Tim Bray has a post entitled Thought Experiments where he writes

To keep things short, let’s call OpenDocument Format 1.0 "ODF" and the Office 12 XML File Formats "O12X".

Alternatives · In ODF we have a format that’s already a stable OASIS standard and has multiple shipping implementations. In O12X we have a format that will become a stable ECMA standard with one shipping implementation sometime a year or two from now, depending on software-development and standards-process timetables. ODF is in the process of working its way through ISO, and O12X will apparently be sent down that road too, which should put ISO in an interesting situation.

On the technology side, the two formats are really more alike than they are different. But, there are differences: O12X's design center, Microsoft has said repeatedly, is capturing the exact semantics of the billions of existing Microsoft Office documents. ODF’s design center is general-purpose reusability, and leveraging existing standards like SVG and MathML and so on.

Which do you like better? I know which one I’d pick. But I think we’re missing the point.

Why Are There Two? · Almost all office documents are just paragraphs of text, with some bold and some italics and some lists and some tables and some pictures. Almost all spreadsheets are numbers and labels, with some sums and averages and pivots and simple algebra. Almost all presentations are lists of bullet points with occasional pictures.

The capabilities of ODF and O12X are essentially identical for all this basic stuff. So why in the flaming hell does the world need two incompatible formats to express it? The answer, obviously, is, "it doesn’t".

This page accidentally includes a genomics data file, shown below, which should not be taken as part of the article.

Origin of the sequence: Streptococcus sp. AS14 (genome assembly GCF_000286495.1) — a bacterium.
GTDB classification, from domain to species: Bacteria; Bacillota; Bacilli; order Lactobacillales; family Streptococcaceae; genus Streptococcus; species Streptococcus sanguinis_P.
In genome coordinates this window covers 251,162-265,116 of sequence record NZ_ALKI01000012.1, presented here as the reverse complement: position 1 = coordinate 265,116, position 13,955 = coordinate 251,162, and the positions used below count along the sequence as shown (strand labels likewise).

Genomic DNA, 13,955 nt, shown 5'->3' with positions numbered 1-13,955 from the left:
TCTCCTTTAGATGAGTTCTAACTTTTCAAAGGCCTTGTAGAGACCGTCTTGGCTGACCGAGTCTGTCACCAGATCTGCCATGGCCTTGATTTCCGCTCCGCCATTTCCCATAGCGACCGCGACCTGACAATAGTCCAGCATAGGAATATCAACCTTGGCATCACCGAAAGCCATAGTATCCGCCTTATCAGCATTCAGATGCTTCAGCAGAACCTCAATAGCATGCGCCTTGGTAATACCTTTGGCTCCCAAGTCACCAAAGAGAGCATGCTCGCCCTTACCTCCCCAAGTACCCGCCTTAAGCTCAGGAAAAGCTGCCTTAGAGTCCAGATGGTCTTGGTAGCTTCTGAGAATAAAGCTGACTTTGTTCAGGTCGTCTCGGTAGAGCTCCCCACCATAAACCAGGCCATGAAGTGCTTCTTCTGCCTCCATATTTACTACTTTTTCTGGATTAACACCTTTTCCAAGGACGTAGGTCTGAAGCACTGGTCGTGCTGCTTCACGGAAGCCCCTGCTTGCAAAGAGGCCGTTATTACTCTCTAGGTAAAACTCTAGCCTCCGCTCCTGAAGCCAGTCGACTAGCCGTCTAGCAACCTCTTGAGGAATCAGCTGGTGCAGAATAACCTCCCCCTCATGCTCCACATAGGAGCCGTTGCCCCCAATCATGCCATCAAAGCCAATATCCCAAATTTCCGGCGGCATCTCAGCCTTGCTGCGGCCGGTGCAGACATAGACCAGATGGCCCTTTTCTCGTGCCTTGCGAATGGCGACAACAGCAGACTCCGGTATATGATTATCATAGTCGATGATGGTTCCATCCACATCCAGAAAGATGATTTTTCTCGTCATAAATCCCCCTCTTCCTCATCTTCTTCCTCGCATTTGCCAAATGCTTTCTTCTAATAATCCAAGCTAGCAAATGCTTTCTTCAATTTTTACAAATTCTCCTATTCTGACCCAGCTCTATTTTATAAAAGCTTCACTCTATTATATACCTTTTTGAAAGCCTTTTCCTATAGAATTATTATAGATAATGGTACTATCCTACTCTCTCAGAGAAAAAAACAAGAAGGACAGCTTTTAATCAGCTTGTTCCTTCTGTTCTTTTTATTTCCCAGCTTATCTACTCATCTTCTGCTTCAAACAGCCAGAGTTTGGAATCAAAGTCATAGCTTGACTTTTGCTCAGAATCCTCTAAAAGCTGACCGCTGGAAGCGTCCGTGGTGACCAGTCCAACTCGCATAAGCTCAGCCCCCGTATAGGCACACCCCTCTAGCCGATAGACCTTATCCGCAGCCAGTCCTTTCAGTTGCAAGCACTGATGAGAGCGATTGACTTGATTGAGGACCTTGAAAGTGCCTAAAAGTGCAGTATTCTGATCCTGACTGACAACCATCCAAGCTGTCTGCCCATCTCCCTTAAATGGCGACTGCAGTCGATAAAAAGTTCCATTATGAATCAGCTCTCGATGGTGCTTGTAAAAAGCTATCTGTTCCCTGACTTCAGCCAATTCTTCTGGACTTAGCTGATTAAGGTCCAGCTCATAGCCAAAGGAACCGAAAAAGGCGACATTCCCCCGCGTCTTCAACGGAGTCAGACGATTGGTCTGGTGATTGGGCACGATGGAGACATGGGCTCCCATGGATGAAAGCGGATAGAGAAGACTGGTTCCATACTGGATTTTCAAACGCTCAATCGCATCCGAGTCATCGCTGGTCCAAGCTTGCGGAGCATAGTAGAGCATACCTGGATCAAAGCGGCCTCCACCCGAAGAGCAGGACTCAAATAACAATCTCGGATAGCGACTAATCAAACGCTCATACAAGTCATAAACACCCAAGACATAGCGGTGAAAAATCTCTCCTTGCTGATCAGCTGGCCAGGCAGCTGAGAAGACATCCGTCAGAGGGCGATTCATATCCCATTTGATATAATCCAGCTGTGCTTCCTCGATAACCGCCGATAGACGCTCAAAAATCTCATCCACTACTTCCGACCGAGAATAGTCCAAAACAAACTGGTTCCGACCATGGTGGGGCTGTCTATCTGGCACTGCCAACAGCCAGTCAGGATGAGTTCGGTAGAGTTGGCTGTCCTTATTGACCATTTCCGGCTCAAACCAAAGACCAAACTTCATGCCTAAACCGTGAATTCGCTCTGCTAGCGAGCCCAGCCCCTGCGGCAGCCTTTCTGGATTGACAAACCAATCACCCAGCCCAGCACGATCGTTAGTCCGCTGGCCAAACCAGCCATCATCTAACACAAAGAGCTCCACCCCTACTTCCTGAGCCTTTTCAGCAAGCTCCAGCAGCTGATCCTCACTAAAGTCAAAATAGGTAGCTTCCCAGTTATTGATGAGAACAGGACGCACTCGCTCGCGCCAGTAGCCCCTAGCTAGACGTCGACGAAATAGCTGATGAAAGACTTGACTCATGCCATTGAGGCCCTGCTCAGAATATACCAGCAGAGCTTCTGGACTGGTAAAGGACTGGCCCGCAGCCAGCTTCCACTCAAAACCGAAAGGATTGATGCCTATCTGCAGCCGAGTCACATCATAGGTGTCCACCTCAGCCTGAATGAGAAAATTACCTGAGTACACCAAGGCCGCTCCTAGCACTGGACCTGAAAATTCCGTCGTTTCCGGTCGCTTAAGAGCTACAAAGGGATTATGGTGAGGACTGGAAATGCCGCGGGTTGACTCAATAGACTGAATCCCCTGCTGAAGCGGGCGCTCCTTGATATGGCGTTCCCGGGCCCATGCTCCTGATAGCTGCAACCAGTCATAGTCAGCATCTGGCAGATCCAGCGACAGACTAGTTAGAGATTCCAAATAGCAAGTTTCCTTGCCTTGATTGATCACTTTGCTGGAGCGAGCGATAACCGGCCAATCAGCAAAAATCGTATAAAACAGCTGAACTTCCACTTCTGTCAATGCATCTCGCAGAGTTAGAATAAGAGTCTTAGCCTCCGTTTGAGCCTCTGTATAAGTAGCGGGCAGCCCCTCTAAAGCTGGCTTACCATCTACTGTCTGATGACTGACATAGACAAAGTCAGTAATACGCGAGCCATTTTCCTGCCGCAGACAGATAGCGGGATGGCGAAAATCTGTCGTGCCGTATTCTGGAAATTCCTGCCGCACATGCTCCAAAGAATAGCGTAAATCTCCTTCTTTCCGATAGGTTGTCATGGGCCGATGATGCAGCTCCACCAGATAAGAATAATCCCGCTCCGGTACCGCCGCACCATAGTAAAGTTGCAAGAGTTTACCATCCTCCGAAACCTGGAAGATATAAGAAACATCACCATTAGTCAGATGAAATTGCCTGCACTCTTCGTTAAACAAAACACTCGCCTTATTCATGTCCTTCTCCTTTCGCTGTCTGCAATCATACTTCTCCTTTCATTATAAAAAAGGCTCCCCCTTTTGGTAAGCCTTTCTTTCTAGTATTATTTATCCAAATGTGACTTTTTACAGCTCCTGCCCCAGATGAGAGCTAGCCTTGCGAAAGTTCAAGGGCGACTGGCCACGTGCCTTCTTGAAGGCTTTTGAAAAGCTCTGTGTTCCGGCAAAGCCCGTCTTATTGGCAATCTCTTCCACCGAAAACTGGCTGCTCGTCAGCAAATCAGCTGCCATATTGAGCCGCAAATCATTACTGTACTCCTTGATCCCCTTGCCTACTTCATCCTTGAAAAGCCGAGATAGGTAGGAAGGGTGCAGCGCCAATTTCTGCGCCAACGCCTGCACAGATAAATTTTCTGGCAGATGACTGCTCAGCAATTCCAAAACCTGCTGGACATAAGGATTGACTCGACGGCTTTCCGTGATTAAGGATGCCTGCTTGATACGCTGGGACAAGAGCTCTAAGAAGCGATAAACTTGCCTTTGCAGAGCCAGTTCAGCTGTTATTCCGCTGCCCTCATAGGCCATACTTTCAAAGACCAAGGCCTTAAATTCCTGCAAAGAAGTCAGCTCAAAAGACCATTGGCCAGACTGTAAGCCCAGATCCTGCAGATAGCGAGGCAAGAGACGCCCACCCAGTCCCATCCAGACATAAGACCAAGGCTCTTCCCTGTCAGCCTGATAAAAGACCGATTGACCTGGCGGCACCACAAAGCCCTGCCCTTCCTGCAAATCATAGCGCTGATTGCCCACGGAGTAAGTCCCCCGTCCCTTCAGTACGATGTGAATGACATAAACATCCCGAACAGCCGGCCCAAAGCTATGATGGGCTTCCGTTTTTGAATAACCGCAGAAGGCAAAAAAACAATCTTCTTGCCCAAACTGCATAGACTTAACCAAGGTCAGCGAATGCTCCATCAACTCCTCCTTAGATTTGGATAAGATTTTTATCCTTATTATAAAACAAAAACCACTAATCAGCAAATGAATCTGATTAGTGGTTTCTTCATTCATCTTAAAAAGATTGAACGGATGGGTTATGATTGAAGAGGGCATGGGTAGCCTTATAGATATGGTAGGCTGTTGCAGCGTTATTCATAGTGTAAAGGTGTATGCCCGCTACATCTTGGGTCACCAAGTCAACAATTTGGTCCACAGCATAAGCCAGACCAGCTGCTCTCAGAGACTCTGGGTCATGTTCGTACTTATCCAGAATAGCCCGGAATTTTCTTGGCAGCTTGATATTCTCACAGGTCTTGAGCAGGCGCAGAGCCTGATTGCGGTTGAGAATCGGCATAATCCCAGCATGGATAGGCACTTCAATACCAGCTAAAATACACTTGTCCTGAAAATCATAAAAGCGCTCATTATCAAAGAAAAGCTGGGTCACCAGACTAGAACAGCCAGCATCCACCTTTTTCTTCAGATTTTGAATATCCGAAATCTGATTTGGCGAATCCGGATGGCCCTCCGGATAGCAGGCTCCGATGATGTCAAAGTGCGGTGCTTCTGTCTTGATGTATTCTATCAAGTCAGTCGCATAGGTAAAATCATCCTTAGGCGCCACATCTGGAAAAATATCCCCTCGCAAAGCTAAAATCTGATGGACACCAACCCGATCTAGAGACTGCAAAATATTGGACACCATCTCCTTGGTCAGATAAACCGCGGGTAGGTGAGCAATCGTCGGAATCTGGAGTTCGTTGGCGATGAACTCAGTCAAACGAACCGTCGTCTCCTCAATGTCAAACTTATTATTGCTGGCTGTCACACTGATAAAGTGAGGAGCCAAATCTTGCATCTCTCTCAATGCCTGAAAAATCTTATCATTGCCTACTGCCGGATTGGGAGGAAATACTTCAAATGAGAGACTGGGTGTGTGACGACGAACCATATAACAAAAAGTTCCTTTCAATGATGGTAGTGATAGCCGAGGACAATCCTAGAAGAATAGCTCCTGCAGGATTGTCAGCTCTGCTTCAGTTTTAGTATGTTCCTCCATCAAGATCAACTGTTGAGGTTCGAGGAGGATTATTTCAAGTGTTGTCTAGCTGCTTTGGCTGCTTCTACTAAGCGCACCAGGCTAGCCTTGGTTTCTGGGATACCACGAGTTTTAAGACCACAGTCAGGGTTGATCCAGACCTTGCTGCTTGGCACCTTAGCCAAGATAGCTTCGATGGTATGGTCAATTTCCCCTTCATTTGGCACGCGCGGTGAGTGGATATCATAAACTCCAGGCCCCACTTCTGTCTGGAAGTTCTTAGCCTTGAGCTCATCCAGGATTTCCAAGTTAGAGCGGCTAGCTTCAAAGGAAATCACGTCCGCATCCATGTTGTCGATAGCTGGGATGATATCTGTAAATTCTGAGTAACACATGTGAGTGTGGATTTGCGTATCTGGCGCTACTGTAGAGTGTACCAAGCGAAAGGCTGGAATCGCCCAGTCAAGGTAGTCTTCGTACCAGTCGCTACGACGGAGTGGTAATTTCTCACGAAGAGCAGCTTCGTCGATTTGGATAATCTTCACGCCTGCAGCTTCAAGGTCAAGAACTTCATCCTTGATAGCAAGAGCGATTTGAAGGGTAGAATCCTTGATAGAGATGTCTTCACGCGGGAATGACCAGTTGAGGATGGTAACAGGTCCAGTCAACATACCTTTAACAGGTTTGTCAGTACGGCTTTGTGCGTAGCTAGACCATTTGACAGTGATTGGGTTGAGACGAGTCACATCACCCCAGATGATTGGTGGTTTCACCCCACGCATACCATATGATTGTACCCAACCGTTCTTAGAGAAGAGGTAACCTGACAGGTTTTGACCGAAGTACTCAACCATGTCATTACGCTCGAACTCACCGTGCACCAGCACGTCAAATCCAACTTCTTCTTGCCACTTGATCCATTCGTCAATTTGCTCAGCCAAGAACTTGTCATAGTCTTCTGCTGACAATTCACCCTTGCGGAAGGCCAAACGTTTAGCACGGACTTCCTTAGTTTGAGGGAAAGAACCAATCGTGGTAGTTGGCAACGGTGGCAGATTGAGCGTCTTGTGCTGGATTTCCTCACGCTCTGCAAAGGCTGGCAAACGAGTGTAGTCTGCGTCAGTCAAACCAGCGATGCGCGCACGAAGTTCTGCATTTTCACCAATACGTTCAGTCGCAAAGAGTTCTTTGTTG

I find it extremely ironic that one of the driving forces behind creating a redundant and duplicative XML format for website syndication would be one of the first to claim that we only need one XML format to solve any problem. For those who aren't in the know, Tim Bray is one of the chairs of the Atom Working Group in the IETF whose primary goal is to create a competing format to RSS 2.0 which does basically the same thing. In fact Tim Bray has written a decent number of posts attempting to explain why we need multiple XML formats for syndicating blog posts, news and enclosures on the Web.

But let's ignore the messenger and focus on the message. Tim Bray's question is quite fair and in fact he answers it later on in his blog entry. As Tim Bray writes, "Microsoft wants there to be an office-document XML format that covers their billions of legacy documents". That's it in a nutshell. Microsoft created XML versions of its binary document formats like .doc and .xls that had full fidelity with the features of these formats. That way a user can convert a 'legacy' binary Office document to a more interoperable Office XML document without worrying about losing data, formatting or embedded rich media. This is a very important goal for the Microsoft Office team and very different from the goal of the designers of the OpenDocument format. 

Is it technically possible to create a 'common shared office-XML dialect for the basics' as Tim Bray suggests? It is. It'll probably take several years (e.g. the Atom syndication format which is simply a derivative of RSS has taken over two years to come to fruition) and once it is done, Microsoft will have to 'embrace and extend' it to meet its primary goal of 100% backwards compatibility with its legacy formats. And that doesn't answer the question of what Microsoft should ship in the meantime with regards to file formats in its Office products. After all, Office 12 is scheduled to ship in the second half of 2006.

There is no simple technical solution on the horizon that will change the fact that there are be multiple XML formats for Office documents. What we need to agree on is the best way forward, not attempt to demonize each other for trying to do what's best for our customers.

Disclaimer: I work at Microsoft. However I do not work in any area related to the Office XML formats. The above is my personal opinion and should not be construed as an expression of the opinions, intents or strategies of my employer.


Categories: XML
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